01-29-2006, 10:24 PM
1000 Posts +
Join Date: Apr 2005
I don't think anyone thinks or even said that Cutler will be DRAFTED ahead of Leinart or Young.
Actually Christ Mortensen did, which is why I even made those comments about how I disagree:
Let's get something straight right off the mark. This is not a knock against Matt Leinart or Vince Young. This also is not a knock against my colleague and friend Mel Kiper Jr., our ESPN draft scout, who does a terrific job.
However, this I'm pretty sure about: Jay Cutler of Vanderbilt is the best quarterback available for the NFL draft come April.
I am not alone. A bunch of NFL scouts are whispering the same thing during Senior Bowl week in Mobile, Ala. Some of those even will put out some "negatives" on Cutler deliberately in hopes that he'll drop a little in the draft. It's not going to work.
"It's not even worth trying to downgrade the kid ... hoping he slides," one top personnel director said. "The secret is out."
I have felt for almost a year now that Cutler is the best quarterback prospect, and nothing has changed my mind. If anything, he has even solidified his standing now that I've had the pleasure and benefit of personally seeing him play in the Southeastern Conference.
Could Jay Cutler end up getting drafted before Vince Young and Matt Leinart?Cutler was the All-SEC first-team quarterback selected by coaches and the media. He was the preseason pick, too. Heck, he was a first-team All-SEC choice as a redshirt freshman.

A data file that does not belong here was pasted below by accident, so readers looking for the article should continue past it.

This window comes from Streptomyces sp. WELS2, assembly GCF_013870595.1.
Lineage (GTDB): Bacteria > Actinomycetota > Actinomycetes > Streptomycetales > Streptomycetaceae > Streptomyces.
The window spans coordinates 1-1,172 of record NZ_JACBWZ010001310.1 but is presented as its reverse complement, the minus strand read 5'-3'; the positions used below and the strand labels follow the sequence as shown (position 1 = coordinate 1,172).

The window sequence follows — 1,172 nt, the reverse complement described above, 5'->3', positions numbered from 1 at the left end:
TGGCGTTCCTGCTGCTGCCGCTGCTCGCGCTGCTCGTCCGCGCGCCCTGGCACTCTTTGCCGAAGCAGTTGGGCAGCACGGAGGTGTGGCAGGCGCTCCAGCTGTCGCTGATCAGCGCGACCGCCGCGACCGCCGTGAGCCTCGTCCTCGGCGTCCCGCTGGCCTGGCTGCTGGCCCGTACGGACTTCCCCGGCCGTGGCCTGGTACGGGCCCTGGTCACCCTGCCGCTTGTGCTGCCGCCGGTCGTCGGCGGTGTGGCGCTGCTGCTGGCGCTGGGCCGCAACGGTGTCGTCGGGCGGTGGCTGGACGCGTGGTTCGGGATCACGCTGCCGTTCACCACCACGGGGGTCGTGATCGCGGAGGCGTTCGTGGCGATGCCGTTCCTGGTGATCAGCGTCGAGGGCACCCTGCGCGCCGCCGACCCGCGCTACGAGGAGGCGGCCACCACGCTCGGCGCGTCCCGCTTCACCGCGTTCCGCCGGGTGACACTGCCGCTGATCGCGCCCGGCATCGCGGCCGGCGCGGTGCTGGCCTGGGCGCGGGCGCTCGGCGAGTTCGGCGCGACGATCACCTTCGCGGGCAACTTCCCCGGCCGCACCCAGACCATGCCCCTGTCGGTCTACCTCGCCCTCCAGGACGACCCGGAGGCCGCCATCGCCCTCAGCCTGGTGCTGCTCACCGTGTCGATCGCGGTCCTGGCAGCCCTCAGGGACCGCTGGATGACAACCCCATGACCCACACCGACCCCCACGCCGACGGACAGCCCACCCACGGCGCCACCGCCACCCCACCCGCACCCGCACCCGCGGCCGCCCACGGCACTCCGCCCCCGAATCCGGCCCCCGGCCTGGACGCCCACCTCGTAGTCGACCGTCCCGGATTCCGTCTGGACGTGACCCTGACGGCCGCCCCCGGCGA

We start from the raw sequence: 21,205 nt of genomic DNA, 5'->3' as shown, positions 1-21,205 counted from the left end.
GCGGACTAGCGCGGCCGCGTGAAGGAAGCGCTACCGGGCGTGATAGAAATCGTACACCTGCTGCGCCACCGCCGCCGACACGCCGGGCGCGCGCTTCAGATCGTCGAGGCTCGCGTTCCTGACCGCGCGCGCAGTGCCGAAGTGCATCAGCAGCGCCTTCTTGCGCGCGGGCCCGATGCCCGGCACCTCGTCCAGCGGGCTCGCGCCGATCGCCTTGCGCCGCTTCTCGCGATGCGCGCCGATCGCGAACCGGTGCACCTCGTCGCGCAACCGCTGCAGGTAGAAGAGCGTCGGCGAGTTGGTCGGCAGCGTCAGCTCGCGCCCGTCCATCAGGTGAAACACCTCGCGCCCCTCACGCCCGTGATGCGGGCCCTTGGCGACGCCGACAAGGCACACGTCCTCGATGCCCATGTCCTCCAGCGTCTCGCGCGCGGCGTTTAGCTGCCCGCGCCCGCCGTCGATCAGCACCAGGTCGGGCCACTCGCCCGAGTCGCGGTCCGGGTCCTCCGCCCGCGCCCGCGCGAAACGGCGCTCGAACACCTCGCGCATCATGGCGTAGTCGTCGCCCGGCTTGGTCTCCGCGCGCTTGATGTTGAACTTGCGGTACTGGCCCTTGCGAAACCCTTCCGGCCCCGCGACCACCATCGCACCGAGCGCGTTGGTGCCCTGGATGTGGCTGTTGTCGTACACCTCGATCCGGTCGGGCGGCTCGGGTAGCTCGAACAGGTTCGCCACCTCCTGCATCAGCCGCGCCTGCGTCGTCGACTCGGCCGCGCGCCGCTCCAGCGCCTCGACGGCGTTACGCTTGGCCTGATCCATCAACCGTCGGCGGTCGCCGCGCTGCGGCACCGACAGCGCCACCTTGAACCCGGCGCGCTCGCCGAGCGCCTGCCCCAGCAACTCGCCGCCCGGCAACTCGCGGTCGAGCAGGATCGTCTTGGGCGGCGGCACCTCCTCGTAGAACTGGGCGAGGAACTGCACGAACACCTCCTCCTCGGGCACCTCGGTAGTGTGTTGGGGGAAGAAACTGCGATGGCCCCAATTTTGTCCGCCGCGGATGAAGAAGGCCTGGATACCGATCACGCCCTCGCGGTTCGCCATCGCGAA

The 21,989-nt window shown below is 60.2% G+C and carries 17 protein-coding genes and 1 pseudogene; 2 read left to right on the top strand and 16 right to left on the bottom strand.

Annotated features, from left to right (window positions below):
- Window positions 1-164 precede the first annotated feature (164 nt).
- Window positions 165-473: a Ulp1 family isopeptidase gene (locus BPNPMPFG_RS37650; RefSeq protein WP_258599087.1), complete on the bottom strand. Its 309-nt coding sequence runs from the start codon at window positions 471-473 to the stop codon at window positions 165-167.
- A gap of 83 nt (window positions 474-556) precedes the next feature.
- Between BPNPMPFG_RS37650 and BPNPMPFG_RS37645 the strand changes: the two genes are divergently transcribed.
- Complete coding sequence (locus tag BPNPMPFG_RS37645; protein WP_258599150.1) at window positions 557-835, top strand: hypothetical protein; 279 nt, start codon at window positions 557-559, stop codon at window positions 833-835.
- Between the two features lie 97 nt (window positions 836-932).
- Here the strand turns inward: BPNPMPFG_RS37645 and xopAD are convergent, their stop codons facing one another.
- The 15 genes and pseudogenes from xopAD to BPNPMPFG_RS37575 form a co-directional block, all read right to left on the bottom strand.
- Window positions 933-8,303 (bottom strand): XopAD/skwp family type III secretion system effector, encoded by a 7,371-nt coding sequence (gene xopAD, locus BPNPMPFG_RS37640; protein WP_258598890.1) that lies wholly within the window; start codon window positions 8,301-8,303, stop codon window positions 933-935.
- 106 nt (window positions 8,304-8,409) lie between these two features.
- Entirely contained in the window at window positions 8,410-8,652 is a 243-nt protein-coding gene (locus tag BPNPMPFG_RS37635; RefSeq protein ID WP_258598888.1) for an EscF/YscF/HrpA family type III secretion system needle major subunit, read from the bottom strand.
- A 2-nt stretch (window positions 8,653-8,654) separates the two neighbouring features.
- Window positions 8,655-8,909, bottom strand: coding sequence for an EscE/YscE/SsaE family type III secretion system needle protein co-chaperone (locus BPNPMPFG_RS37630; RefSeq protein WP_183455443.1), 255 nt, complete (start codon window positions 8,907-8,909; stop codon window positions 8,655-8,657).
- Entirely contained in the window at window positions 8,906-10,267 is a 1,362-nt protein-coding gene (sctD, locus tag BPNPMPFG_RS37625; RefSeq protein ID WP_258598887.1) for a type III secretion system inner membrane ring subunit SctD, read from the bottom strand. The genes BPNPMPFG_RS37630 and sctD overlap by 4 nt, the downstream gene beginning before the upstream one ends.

You know how difficult that is when you play at Vanderbilt in a conference with many of the nation's heavyweights?
A scout for one of the NFL's top personnel departments supported this notion in November after he did some cross-checking on the SEC quarterbacks.
"It can't be fun playing quarterback in the SEC," the scout said. "I mean, most of the teams are five and six deep at cornerback -- it's not even close when you compare it to the Pac-10. The speed on defense across the SEC is ridiculous. The defensive coordinators, well, some of them should be coaching in the NFL. Some of them have, in fact. Playing quarterback in the SEC is a task. Playing it well every week is a bigger task."
This scout marveled at Cutler's performance with inferior personnel around him.
"Unbelievably competitive with the physical skills to back it up," the scout said.